|Fig. 1. Virtual Tape Machines emulates two tape decks, each using alternate tape formulations and operating at different speeds.|
THERE ARE quite a few tape-emulation plug-ins
for DAWs, but most fall short of glory. The new
Slate Digital Virtual Tape Machines (VTM; see
Figure 1) sounds like the real thing.
VTM alternately emulates a 2-inch, 16-track
Studer A827 and 1/2-inch, 2-track Studer A80
RC tape recorder operating at either 30 or 15
ips (inches per second), using either Ampex
456 or Quantegy GP9 tape. The cross-platform
plug-in is available in AU, RTAS, and VST
formats and requires an iLok 2 dongle.
Non-linear Response Like analog tape, VTM
produces a more saturated and compressed
sound the harder you drive the plug-in. The 30
ips setting extends the high-frequency response,
and moves the head bump (bass-frequency
boost) to a higher center frequency compared to
the 15 ips setting. 456 tape sounds more colorful
but less detailed than GP9 when driven equally
hard. Choosing VTM’s low bias setting better
preserves a track’s dynamics; high bias saturates
high frequencies more readily and rounds off
I generally preferred the 16-track machine
on individual tracks and the 2-track deck on
the master bus. For mastering, the 2-track deck
and 30 ips setting provided the airy detail I
usually wanted, with the tape type based on whether I desired more color (456) or punch
and detail (GP9).
On snare, the 16-track machine, GP9
tape, 30 ips tape speed, and low bias setting
enhanced the attack and compressed the
instrument’s body beautifully. The 2-track
machine also sounded flattering, but made
the snare sound a hair less compact. On drum
room mics, over-biasing the 16-track machine,
slamming the input, and using 456 tape
created a highly colored, compressed sound
that was awesome.
On DI’d electric bass, I loved running the
16-track machine at 15 ips, set to high bias. Using
456 tape and lightly pinning the input meter
boosted the bottom end, broadened the mids,
and rounded the transients beautifully, creating
a lush, fat, and burpy sound. The same general
treatment sounded fantastically lush on double-
tracked electric guitars; however, changing the
tape speed to 30 ips moved the head bump and
created better separation in the mix.
Beware the Pitfalls VTM robbed Digital
Performer 7.21 (DP) of its keyboard shortcuts.
(This is also an ongoing problem with Slate’s
long-established FG-X mastering plug-in.)
Regaining control of DP’s transport requires
clicking outside the plug-in’s GUI. Slate reported a similar issue in Pro Tools, although
I didn’t notice it in Pro Tools 9.0.6. The
company expects a future update to fix the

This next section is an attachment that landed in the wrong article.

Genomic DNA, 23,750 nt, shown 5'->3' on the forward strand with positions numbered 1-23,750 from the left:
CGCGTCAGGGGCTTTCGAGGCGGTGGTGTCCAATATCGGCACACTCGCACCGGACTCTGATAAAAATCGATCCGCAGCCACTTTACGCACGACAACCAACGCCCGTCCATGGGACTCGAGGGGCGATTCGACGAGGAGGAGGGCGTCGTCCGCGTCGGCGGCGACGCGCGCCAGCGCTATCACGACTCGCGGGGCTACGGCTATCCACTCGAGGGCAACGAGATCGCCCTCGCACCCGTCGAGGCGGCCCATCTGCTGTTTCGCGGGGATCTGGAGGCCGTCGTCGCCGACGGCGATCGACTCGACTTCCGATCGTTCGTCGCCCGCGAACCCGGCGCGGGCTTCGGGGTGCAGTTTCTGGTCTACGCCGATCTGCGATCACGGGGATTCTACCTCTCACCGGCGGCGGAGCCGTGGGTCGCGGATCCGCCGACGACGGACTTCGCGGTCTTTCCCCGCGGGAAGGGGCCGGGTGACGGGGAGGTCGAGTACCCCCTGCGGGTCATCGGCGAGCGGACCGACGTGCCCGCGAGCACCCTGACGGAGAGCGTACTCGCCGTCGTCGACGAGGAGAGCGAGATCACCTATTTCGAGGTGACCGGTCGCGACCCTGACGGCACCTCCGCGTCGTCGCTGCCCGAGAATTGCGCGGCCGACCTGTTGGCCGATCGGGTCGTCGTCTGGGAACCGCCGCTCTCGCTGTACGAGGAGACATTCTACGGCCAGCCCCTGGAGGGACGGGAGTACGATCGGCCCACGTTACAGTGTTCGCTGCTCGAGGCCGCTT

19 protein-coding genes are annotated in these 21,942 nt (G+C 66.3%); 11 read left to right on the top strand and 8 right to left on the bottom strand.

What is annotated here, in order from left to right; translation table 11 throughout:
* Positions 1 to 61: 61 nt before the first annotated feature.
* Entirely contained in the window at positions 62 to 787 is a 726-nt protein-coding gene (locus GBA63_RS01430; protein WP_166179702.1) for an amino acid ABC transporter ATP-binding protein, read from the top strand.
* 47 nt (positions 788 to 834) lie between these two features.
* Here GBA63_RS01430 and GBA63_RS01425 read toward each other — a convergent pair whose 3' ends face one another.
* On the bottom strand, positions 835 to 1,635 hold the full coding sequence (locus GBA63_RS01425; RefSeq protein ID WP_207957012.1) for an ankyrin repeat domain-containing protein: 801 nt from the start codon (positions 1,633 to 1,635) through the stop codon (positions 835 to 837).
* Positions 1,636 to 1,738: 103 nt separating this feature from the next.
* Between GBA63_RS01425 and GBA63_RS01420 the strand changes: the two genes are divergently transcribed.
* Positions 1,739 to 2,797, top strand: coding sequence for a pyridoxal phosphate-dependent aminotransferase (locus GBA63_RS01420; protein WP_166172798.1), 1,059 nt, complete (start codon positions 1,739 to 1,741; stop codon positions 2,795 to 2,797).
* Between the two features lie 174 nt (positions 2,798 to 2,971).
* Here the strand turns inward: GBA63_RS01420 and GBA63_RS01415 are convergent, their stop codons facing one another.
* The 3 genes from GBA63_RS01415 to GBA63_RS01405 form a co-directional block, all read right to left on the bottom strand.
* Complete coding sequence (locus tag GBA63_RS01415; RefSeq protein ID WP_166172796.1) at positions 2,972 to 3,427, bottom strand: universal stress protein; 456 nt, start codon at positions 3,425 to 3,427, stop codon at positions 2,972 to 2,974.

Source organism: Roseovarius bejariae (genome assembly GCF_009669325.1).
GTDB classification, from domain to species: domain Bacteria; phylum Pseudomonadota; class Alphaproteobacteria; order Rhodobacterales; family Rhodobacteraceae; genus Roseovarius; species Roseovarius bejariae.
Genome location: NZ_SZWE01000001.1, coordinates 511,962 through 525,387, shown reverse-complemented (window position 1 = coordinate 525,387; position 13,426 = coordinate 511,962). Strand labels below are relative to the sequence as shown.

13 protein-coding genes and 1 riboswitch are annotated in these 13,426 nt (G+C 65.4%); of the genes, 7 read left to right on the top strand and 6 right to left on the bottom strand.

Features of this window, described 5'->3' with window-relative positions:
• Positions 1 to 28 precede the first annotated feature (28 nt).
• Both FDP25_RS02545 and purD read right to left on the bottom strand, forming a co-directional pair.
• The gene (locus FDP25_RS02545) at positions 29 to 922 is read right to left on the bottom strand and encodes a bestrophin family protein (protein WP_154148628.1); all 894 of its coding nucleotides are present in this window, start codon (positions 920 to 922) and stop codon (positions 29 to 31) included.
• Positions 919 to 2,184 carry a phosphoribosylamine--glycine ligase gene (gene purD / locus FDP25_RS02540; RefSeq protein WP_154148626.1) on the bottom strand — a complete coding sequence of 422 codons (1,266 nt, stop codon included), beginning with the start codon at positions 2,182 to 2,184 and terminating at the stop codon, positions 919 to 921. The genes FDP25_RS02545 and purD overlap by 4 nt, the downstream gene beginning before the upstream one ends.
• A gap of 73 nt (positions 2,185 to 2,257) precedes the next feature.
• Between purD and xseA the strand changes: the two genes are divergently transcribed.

Even with its input and output controls set
to 0dB, VTM often added a bit of gain to the
processed signal. VTM lets you link the I/O
controls so that boosting the input causes the
output to dip by the same amount, which is
intended to preserve unity gain; unfortunately,
any existing offset between the controls isn’t
preserved when you click the link button.
You can group multiple VTM instances so
that adjusting a control in one instance similarly
changes the others. When you assign VTM to
a new group, all of its controls return to their
default settings, so make sure you assign it
to the group before making any adjustments.
(Assigning additional instances of VTM to an
existing group makes their controls mirror the
settings common to the group’s other instances.)
Bypassing any grouped instance of VTM—using
the plug-in’s bypass switch, not your DAW’s—
bypasses all other instances in the group. This is
a great way to compare the effect VTM has on
multiple tracks to their unprocessed sound.
Roll Tape! VTM is the most authentic and
best-sounding tape-emulation plug-in I’ve
heard. The GUI strikes the perfect balance
between flexibility and speedy operation—
there are enough options to shape the sound
of the tracks without encumbering your
workflow by offering too many variables.
Just be forewarned: VTM is a CPU hog.
Each instance consumed around 5% of my
8-core Mac Pro’s CPU resources. A good conservation strategy is to add VTM to auxes
for subgrouped tracks.
If Slate Digital can’t fix the aforementioned
keyboard-shortcuts problem, I suspect some
users will find it an unacceptable workflow
tradeoff. Not me. VTM sounds so awesome,
I’m willing to put up with the handicap—I’ve
gotta have that sound!
Sounds fantastic and authentic. Offers calibration controls and grouping.
CPU hog. Robs DP’s (and possibly Pro Tools’) keyboard shortcuts. Linking I/O controls eliminates their offset. Assignment to a new group nulls controls.
Michael Cooper (myspace.com/michaelcooperrecording) is the owner
of Michael Cooper Recording and a
contributing editor for Mix magazine.